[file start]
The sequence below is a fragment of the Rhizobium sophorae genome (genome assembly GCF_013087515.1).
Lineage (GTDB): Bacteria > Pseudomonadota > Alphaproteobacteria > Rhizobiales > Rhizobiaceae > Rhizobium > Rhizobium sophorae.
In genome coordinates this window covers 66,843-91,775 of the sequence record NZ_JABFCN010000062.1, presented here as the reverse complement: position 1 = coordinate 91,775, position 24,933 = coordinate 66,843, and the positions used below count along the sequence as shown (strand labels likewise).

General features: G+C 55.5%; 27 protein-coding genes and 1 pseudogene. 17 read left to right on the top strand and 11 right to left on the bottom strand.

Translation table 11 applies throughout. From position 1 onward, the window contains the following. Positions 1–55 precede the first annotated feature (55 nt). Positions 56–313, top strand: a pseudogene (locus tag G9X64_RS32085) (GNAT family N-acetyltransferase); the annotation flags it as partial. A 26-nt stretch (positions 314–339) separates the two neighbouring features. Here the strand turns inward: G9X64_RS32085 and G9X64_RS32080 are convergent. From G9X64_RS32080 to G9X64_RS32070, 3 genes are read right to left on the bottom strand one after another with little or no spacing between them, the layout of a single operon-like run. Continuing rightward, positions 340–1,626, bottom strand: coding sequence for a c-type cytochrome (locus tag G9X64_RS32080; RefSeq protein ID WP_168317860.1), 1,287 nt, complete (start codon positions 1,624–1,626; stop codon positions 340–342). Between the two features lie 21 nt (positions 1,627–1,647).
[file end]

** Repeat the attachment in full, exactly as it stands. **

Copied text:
The sequence below is a fragment of the Rhizobium sophorae genome (genome assembly GCF_013087515.1).
Lineage (GTDB): Bacteria > Pseudomonadota > Alphaproteobacteria > Rhizobiales > Rhizobiaceae > Rhizobium > Rhizobium sophorae.
In genome coordinates this window covers 66,843-91,775 of the sequence record NZ_JABFCN010000062.1, presented here as the reverse complement: position 1 = coordinate 91,775, position 24,933 = coordinate 66,843, and the positions used below count along the sequence as shown (strand labels likewise).

General features: G+C 55.5%; 27 protein-coding genes and 1 pseudogene. 17 read left to right on the top strand and 11 right to left on the bottom strand.

Translation table 11 applies throughout. From position 1 onward, the window contains the following. Positions 1–55 precede the first annotated feature (55 nt). Positions 56–313, top strand: a pseudogene (locus tag G9X64_RS32085) (GNAT family N-acetyltransferase); the annotation flags it as partial. A 26-nt stretch (positions 314–339) separates the two neighbouring features. Here the strand turns inward: G9X64_RS32085 and G9X64_RS32080 are convergent. From G9X64_RS32080 to G9X64_RS32070, 3 genes are read right to left on the bottom strand one after another with little or no spacing between them, the layout of a single operon-like run. Continuing rightward, positions 340–1,626, bottom strand: coding sequence for a c-type cytochrome (locus tag G9X64_RS32080; RefSeq protein ID WP_168317860.1), 1,287 nt, complete (start codon positions 1,624–1,626; stop codon positions 340–342). Between the two features lie 21 nt (positions 1,627–1,647).